[tor-dev] Torperf implementation considerations (was: Torperf)

Karsten Loesing karsten at torproject.org
Tue Sep 24 10:03:31 UTC 2013

On 9/23/13 12:53 AM, Sathyanarayanan Gunasekaran wrote:
> Hi,
> I have some comments on the updated pdf -

Thanks!  Much appreciated!

>> It should be easy for a user to implement or install an experiment that isn’t bundled with the core distribution. Ideally, installing an experiment should be as simple as unzipping a folder or config file into an experiments folder.
> I don't understand how this will work when users just apt-get install
> torperf. Ideally if someone writes a good experiment, they should send
> the patches upstream and get it merged, and then we update torperf to
> include those tests and then the users just update torperf with their
> package managers.

I agree with you that this is a rather unusual requirement and that
adding new experiments to Torperf is the better approach.  That's why
the paragraph said "should" and "ideally".  I added your concerns to the
design document to make this clearer.  (Maybe we should mark
requirements as either "must-do", "should-do", or "could-do"?)

>> It should be possible to run different experiments with different tor versions or binaries in the same Torperf service instance.
> I don't think we need this now. I'm totally ok with having users run
> different torperf instances for different tor versions.

Running multiple Torperf instances has disadvantages that I'm not sure
how to work around.  For example, we want a single web server listening
on port 80 for all experiments and for providing results.

Why do you think it's hard to run different tor versions or binaries in
the same Torperf service instance?

>> It might be beneficial to provide a mechanism to download and verify the signature of new tor versions as they are released. The user could speficy if they plan to test stable, beta or alpha versions of tor with their Torperf instance.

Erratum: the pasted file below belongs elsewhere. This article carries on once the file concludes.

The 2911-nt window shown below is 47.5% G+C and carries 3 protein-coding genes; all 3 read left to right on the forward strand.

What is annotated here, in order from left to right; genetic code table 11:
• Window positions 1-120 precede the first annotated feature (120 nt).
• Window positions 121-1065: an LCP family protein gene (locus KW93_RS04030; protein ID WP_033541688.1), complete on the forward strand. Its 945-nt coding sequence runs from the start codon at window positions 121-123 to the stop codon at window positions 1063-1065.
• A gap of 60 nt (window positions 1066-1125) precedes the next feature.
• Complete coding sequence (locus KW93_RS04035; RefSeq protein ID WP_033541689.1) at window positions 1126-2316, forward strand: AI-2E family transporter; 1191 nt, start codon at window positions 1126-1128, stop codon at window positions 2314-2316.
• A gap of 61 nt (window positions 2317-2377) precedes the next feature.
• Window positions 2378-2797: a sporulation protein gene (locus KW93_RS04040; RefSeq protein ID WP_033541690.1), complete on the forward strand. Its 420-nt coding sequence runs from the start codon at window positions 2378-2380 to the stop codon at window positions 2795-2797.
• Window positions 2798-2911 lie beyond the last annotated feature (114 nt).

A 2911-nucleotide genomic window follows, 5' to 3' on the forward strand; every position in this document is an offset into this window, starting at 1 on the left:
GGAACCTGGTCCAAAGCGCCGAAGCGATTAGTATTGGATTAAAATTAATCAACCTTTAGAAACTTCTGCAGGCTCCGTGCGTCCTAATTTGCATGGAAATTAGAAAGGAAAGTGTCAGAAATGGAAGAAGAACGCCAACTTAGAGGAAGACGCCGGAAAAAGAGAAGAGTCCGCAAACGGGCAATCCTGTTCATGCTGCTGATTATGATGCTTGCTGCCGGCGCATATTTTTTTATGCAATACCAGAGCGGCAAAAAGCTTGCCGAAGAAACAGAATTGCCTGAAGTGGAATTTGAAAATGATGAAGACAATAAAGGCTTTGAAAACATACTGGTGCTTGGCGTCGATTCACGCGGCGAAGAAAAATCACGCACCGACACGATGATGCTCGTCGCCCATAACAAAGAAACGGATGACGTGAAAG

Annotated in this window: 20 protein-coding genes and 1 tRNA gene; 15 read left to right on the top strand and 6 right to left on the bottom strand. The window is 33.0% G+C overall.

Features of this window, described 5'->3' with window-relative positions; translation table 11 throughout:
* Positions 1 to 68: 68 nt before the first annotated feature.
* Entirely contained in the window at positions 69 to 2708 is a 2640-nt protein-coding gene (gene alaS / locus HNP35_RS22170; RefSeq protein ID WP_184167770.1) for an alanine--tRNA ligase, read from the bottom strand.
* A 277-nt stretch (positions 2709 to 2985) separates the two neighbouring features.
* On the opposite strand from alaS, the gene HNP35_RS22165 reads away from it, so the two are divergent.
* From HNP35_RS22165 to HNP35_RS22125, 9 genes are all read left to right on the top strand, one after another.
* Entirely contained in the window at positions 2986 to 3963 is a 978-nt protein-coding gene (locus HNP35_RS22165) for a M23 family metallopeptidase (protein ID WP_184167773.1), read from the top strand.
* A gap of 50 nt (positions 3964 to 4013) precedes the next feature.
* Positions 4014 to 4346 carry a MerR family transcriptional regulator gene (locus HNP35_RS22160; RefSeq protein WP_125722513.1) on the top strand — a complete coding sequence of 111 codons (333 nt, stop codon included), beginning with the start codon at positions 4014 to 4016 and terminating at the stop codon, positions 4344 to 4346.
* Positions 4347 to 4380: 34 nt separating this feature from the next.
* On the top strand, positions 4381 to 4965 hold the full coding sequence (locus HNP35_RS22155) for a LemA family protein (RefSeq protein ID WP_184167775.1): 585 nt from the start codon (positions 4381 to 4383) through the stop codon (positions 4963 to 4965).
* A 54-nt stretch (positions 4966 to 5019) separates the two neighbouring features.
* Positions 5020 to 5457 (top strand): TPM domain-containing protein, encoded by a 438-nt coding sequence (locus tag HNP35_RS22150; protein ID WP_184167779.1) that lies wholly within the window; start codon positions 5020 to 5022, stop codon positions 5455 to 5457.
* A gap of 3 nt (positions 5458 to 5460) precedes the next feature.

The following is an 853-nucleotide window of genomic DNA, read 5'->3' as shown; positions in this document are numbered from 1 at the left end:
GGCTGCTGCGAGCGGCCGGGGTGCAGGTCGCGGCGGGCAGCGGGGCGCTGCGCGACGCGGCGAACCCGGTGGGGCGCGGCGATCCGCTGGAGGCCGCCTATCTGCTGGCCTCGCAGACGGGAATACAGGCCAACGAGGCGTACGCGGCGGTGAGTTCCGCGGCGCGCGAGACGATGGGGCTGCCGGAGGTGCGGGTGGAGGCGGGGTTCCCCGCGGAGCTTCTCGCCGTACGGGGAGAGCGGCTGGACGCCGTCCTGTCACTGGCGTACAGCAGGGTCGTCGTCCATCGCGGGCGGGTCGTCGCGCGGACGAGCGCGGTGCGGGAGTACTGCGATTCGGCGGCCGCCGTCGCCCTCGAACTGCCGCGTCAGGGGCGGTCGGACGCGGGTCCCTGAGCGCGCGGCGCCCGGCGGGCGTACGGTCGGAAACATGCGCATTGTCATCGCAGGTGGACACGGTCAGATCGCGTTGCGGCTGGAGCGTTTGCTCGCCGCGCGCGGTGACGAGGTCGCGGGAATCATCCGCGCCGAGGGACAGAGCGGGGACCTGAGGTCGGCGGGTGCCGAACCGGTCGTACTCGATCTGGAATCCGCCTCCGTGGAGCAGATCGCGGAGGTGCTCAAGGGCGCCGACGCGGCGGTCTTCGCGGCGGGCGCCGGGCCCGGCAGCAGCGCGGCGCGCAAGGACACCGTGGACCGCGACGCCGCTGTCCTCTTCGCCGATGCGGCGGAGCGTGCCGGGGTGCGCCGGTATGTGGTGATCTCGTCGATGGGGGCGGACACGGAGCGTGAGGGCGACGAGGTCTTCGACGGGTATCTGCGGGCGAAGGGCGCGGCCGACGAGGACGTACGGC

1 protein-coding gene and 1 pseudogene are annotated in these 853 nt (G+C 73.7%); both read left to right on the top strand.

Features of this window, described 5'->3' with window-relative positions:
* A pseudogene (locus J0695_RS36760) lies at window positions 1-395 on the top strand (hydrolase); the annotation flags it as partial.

> IMHO, torperf should just measure performance, not download Tor or
> verify signatures. We have good package managers that do that already.

Ah, we don't just want to measure packaged tors.  We might also want to
measure older versions which aren't contained in package repositories
anymore, and we might want to measure custom branches with performance
tweaks.  Not sure if we actually want to verify signatures of tor versions.

I think we should take Shadow's approach (or something similar).  Shadow
can download a user-defined tor version ('--tor-version'), or it can
build a local tor path ('--tor-prefix'):


Do you see any problems with this?

>> A Torperf service instance should be able to accumulate results from its own experiments and remote Torperf service instances
> Torperf should not accumulate results from remote Torperf service
> instances. If by "accumulate", you mean read another file from
> /results which the *user* has downloaded, then yes. Torperf shouldn't
> *download* result files from remote instances.

Why not?  The alternative is to build another tool that downloads result
files from remote instances.  That's what we do right now (see footnote:
"For reference, the current Torperf produces measurement results which
are re-formatted by metrics-db and visualized by metrics-web with help
of metrics-lib.  Any change to Torperf triggers subsequent changes to
the other three codebases, which is suboptimal.")

>> The new Torperf should come with an easy-to-use library to process its results
> Torperf results should just be JSON(or similar) files that already
> have libraries and we should invent a new result format and write a
> library for it.

Yes, that's what I mean.  If you understood this differently, can you
rephrase the paragraph?

>> request scheduler Start new requests following a previously configured schedule.
>> request runner Handle a single request from creation over various possible sub states to timeout, failure, or completion.
> These are experiment specific. Some tests may not even need to do
> requests. No need for these to be a part of torperf.

I'm thinking how we can reduce code duplication as much as possible.
The experiments in the design document all make requests, so it would be
beneficial for them to have Torperf schedule and handle their requests.
 If an experiment doesn't have the notion of request it doesn't have to
use the request scheduler or runner.  But how would such an experiment
work?  Do you have an example?

>> results database Store request details, retrieve results, periodically delete old results if configured.
> Not sure if we really need a database. These tests look pretty simple to me.

Rephrased to data store.  I still think a database makes sense here, but
this is not a requirement.  As long as we can store, retrieve, and
periodically delete results, everything's fine.

Again, thanks a lot for your input!

Updated PDF:


All the best,

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